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Aquatic Microbial Ecology

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AME 32:95-103 (2003)  -  doi:10.3354/ame032095

Fungal content and activities in standing-decaying leaf blades of plants of the Georgia Coastal Ecosystems research area

Steven Y. Newell*

Marine Institute, University of Georgia, Sapelo Island, Georgia 31327, USA

ABSTRACT: Change in salinity, including expansion or contraction of salt- and freshwater marshes, due to altered river outflow may influence a variety of ecosystem processes, and the literature to date suggests that fungal activity in standing-decaying blades of macrophytes may be lower in freshwater marshes than in saltmarshes. I measured living-fungal mass (as ergosterol), rate of CO2 evolution, and rate of fungal membrane synthesis (acetate incorporation into ergosterol) for standing-decaying blades from a series of macrophytes, including saltmarsh cordgrass in both saline and fresher-water sites. Three terrestrial plants with prominent standing-decaying leaf blades were included for comparison. Species involved were: Spartina alterniflora, S. cynosuroides, Zizaniopsis miliacea, Typha angustifolia, Sabal palmetto, Uniola paniculata, and Panicum amarum. Although there was no difference in fungal content of S. alterniflora blades from saltier and fresher sites, there was a significant trend downwards (from >500 to <250 μg ergosterol g-1 system organic mass) in mean content of living-fungal mass moving from saltmarsh-adapted toward freshwater-adapted plants, and 2 of 3 terrestrial plants were also low (ca. 100 μg g-1). The activity measurements (CO2, acetate incorporation) revealed an opposite pattern: blades from fresher-water plants had higher activities per unit living-fungal mass (range of about 4-fold for mean rate of acetate incorporation per unit ergosterol), and lower CO2 release per unit fungal membrane synthesis, than did more saline-adapted plants. It is proposed that this is perhaps largely a consequence of the microstructure (lignification, cuticular hydrophobicity) of the blades of the fresher-water plants (and 2 of the terrestrial plants) limiting duration of fungal activity. Upon thorough wetting, such as eventually occurs when blades move to the marsh-sediment surface, fungi within the fresher-water blades would be permitted to grow quickly, which would explain reported increases in ergosterol content of fallen blades.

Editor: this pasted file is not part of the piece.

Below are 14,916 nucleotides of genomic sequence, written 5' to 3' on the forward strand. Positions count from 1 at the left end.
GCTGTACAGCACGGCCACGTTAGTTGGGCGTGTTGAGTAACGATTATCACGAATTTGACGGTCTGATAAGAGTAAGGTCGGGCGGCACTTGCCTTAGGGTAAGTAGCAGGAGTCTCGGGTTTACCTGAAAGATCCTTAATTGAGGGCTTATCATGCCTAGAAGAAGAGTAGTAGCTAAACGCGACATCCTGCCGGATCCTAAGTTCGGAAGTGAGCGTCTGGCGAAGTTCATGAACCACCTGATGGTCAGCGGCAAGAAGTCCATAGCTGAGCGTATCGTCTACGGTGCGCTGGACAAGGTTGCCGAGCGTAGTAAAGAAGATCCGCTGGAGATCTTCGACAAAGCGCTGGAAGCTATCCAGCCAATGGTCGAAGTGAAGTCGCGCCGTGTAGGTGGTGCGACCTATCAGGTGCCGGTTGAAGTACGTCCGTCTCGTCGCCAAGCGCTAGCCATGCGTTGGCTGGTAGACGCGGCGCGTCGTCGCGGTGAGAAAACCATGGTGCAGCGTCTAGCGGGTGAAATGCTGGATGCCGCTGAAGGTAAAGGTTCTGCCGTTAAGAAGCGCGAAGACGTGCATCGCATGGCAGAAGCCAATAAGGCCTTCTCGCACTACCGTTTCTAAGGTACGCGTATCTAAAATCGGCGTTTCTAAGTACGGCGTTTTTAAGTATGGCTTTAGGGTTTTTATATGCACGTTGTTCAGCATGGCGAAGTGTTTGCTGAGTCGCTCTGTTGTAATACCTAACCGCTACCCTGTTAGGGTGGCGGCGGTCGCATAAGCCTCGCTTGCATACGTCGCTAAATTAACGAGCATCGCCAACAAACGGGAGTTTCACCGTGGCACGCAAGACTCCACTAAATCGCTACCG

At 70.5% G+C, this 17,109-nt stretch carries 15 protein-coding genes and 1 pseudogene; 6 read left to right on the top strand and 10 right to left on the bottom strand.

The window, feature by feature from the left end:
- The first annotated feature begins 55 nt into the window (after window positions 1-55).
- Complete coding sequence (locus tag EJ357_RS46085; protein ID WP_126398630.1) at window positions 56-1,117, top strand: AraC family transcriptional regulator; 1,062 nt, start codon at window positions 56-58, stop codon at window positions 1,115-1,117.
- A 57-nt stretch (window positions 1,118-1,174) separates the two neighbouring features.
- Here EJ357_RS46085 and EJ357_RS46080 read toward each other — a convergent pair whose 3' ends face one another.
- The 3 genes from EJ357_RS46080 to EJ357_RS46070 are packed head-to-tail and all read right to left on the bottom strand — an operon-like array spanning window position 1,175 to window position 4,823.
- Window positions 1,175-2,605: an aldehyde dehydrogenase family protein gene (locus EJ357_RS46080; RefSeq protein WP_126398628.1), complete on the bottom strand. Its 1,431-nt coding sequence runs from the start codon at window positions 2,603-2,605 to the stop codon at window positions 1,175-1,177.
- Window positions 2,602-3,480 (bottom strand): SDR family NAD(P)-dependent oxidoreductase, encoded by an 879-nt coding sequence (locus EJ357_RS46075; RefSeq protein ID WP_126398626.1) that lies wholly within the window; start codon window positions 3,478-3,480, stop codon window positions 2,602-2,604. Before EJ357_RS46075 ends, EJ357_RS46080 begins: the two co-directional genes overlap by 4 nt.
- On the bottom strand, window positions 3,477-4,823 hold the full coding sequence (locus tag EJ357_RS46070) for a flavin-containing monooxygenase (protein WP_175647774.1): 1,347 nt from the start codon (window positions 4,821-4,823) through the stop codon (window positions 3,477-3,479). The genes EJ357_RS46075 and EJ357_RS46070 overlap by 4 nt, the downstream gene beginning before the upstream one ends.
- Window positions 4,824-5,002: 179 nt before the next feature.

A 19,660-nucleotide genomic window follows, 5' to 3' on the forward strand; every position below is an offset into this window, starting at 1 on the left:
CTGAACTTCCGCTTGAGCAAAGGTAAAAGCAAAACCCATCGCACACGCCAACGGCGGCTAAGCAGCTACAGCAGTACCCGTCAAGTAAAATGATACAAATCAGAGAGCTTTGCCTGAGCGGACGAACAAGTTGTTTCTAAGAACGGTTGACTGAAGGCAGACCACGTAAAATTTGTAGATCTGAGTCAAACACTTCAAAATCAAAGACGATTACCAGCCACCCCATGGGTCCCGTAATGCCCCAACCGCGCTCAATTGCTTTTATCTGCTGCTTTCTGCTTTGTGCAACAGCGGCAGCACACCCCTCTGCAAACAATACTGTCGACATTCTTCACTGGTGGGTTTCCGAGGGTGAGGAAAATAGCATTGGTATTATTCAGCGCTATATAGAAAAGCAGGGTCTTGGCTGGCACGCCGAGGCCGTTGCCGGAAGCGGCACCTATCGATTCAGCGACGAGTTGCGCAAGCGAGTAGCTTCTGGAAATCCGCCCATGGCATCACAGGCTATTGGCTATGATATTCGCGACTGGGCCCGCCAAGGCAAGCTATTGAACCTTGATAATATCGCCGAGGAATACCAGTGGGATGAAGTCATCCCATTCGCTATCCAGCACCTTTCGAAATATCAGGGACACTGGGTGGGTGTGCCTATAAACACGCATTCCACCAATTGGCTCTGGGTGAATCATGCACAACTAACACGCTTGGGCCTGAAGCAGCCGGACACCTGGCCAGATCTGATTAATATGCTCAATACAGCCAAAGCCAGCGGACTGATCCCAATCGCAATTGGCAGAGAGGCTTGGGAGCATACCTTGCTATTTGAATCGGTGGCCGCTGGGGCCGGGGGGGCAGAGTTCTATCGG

KEY WORDS: Fungal biomass · Fungal productivity · CO2 release · Standing decay · Ergosterol · Saltmarsh · Freshwater marsh · Altamaha River

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